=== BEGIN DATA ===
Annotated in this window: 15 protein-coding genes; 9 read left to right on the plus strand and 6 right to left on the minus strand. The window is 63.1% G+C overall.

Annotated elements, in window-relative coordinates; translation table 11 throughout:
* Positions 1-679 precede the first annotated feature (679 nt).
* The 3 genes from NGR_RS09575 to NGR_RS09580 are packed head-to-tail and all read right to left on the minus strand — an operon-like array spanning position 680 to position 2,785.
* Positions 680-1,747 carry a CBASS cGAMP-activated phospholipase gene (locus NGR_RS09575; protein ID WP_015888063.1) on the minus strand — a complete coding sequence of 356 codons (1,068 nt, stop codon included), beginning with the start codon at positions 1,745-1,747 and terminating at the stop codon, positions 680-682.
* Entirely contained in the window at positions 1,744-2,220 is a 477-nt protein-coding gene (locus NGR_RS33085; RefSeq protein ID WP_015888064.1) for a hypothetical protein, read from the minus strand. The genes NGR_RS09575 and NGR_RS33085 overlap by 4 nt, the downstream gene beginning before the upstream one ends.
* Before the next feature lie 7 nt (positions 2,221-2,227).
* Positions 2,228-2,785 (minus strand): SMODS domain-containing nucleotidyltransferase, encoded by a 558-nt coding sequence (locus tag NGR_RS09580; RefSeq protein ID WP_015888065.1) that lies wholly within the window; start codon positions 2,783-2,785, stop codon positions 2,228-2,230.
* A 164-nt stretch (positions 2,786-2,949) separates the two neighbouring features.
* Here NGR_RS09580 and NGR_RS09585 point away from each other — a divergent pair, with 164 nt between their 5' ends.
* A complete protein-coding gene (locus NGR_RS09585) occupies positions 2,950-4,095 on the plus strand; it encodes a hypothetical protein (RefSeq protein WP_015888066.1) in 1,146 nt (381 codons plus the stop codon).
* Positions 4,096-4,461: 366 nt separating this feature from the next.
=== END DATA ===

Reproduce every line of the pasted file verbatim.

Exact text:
Annotated in this window: 15 protein-coding genes; 9 read left to right on the plus strand and 6 right to left on the minus strand. The window is 63.1% G+C overall.

Annotated elements, in window-relative coordinates; translation table 11 throughout:
* Positions 1-679 precede the first annotated feature (679 nt).
* The 3 genes from NGR_RS09575 to NGR_RS09580 are packed head-to-tail and all read right to left on the minus strand — an operon-like array spanning position 680 to position 2,785.
* Positions 680-1,747 carry a CBASS cGAMP-activated phospholipase gene (locus NGR_RS09575; protein ID WP_015888063.1) on the minus strand — a complete coding sequence of 356 codons (1,068 nt, stop codon included), beginning with the start codon at positions 1,745-1,747 and terminating at the stop codon, positions 680-682.
* Entirely contained in the window at positions 1,744-2,220 is a 477-nt protein-coding gene (locus NGR_RS33085; RefSeq protein ID WP_015888064.1) for a hypothetical protein, read from the minus strand. The genes NGR_RS09575 and NGR_RS33085 overlap by 4 nt, the downstream gene beginning before the upstream one ends.
* Before the next feature lie 7 nt (positions 2,221-2,227).
* Positions 2,228-2,785 (minus strand): SMODS domain-containing nucleotidyltransferase, encoded by a 558-nt coding sequence (locus tag NGR_RS09580; RefSeq protein ID WP_015888065.1) that lies wholly within the window; start codon positions 2,783-2,785, stop codon positions 2,228-2,230.
* A 164-nt stretch (positions 2,786-2,949) separates the two neighbouring features.
* Here NGR_RS09580 and NGR_RS09585 point away from each other — a divergent pair, with 164 nt between their 5' ends.
* A complete protein-coding gene (locus NGR_RS09585) occupies positions 2,950-4,095 on the plus strand; it encodes a hypothetical protein (RefSeq protein WP_015888066.1) in 1,146 nt (381 codons plus the stop codon).
* Positions 4,096-4,461: 366 nt separating this feature from the next.